Tuesday, December 6, 2016

A Special Day (1977)

          “I don’t think I’m anti-fascist,” the well-dressed man remarks. “If anything, fascism is anti-me.” Those simple words, revealing a world of sociopolitical significance, epitomize what makes the Italian drama A Special Day so resonant. By viewing cataclysmic historical events through the prism of one very specific relationship, the picture brings the past to vivid life while also conveying timeless truths about subjects ranging from compassion to tyranny. A Special Day is also noteworthy as one of the best collaborations between classic Italian stars Sophia Loren and Marcello Mastroianni. Whereas many of their celebrated onscreen pairings are romantic comedies, A Special Day uses their easygoing chemistry in a more imaginative way, which nets powerful results.
          Set in 1938, the movie takes place in Rome on the day Adolf Hitler made a state visit to confer with Italy’s fascistic strongman, Benito Mussolini. The action revolves around a huge apartment building with a massive inner courtyard. In the morning, bedraggled housewife Antonietta (Loren) rouses her large family. Her husband, Emanule (John Vernon), is a staunch Mussolini supporter, so he plans to take all their kids to a rally celebrating Hitler’s visit. Given her backbreaking obligations of cleaning and cooking for the big family, Antonietta stays home. Once the apartment building is nearly empty, she happens into a conversation with a neighbor from across the courtyard, Gabriele (Mastroianni). We discover things about Gabriele gradually, learning that he’s a radio announcer recently fired from his position for mysterious reasons, and that just before he encountered Antonietta, he was close to attempting suicide.
          Giving away the other revelations about his character would diminish the experience of watching A Special Day, so broad strokes must suffice—over the course of a long day comprising conversations, flirtations, and intimacies, Antonietta discovers through her new friend a world of emotion and ideas and nonconformity that rocks her existence. By the end of the day, she’s almost a completely different person than the woman who first met Gabriele. And because the things we learn about Gabriele speak directly to the dangers of living under a totalitarian regime, he changes, too, if only in the sense of emerging from shadows by sharing provocative secrets with a friend.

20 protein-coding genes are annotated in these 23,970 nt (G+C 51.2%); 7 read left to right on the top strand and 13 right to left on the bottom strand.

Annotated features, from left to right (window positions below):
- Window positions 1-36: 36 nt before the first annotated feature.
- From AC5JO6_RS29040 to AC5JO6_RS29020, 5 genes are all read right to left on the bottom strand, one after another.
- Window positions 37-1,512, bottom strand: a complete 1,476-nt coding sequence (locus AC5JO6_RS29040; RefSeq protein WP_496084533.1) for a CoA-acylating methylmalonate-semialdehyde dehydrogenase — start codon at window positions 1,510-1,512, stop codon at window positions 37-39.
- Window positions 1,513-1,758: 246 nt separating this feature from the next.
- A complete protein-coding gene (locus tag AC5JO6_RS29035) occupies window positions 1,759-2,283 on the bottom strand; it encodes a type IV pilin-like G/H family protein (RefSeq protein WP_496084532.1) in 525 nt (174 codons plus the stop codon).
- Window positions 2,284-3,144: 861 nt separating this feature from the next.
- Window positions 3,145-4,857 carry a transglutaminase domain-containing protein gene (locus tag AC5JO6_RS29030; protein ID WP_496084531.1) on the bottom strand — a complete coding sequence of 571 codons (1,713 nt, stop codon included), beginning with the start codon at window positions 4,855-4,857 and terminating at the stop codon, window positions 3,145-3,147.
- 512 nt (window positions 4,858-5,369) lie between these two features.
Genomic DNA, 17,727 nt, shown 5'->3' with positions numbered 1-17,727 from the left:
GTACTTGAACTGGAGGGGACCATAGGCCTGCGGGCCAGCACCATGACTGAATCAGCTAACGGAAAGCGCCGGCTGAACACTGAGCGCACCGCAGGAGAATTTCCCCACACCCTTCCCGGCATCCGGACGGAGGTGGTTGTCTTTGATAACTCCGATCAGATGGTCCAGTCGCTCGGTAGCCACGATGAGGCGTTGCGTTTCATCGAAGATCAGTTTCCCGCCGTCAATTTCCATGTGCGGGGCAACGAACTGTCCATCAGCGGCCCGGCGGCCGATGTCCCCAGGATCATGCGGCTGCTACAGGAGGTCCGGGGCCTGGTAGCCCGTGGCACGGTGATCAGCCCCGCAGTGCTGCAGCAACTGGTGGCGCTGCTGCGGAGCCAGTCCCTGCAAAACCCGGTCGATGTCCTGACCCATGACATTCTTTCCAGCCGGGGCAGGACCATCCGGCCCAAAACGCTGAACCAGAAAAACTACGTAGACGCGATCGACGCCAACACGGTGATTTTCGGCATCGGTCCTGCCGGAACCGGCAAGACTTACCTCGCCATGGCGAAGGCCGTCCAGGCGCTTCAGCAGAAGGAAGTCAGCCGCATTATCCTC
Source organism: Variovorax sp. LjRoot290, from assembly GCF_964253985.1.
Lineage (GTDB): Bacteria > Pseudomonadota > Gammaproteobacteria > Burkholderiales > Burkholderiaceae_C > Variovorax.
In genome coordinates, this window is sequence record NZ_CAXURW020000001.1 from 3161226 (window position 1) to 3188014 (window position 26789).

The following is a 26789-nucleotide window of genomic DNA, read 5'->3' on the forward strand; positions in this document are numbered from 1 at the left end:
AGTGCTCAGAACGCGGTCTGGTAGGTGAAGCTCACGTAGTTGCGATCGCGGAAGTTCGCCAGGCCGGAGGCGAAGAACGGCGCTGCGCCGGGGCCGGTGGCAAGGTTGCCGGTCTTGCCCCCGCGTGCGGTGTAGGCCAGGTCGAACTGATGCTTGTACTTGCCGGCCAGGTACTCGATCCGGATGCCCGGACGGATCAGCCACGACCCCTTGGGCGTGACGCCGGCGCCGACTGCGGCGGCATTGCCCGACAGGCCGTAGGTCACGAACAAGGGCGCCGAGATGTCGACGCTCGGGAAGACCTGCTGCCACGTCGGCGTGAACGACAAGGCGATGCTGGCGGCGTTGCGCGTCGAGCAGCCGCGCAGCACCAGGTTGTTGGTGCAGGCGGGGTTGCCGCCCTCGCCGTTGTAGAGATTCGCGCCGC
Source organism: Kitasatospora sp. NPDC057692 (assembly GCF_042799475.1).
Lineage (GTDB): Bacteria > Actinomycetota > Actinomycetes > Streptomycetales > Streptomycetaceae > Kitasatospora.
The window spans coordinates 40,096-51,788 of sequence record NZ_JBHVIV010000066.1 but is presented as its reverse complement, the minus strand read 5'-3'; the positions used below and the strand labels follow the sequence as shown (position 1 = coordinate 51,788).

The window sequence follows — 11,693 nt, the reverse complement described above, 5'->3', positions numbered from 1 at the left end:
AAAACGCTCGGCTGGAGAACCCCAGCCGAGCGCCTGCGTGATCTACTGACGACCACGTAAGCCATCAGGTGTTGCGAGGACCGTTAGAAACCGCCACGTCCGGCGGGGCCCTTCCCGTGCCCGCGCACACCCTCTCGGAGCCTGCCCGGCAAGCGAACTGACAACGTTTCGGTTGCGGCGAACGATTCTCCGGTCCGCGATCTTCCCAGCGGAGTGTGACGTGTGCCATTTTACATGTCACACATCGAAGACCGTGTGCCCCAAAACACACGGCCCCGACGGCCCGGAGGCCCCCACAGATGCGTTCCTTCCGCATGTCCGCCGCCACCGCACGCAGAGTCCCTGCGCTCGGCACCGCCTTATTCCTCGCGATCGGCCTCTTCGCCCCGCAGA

Directed by the acclaimed Ettore Scola, A Special Day achieves that rare trick in movies, presenting characters who are so fully realized they seem like real people; accordingly, even the most fanciful turns in the movie’s central relationship have credibility and depth. At different times, we experience Antonietta’s fear, loneliness, pride, and warmth, just as we experience Gabriele’s dignity, humor, joy, and sadness. Loren downplays her signature glamour, hewing closer to the earth-mother aspect of her screen persona, while Mastroianni effectively tweaks his urbane image. (Modern viewers may flinch at some aspects of the characterizations, but the portrayals fit the period during which the story takes place.) Also worth noting is the picture’s unique visual style. Scola and cinematographer Pasqualina de Santis employed a desaturated color scheme, putting the look of A Special Day somewhere between black-and-white and color, and while the look is jarring at first, it makes sense after a while; this is a story that exists between the margins of history, so it warrants an offbeat presentation.
          Given the way the horrors of World War II loom just outside the narrative, there’s something fundamentally grim about A Special Day. Surely, not every character we meet is destined to survive the next few years. Yet within the darkness, A Special Day provides much that is bright and uplifting, conveying how real human connection is the only way to bridge divides. Many well-deserved accolades came the film’s way, including two Oscar nominations (for Best Foreign Film and for Mastroianni as Best Actor), as well as a Golden Globe for Best Foreign Film.

A Special Day: RIGHT ON

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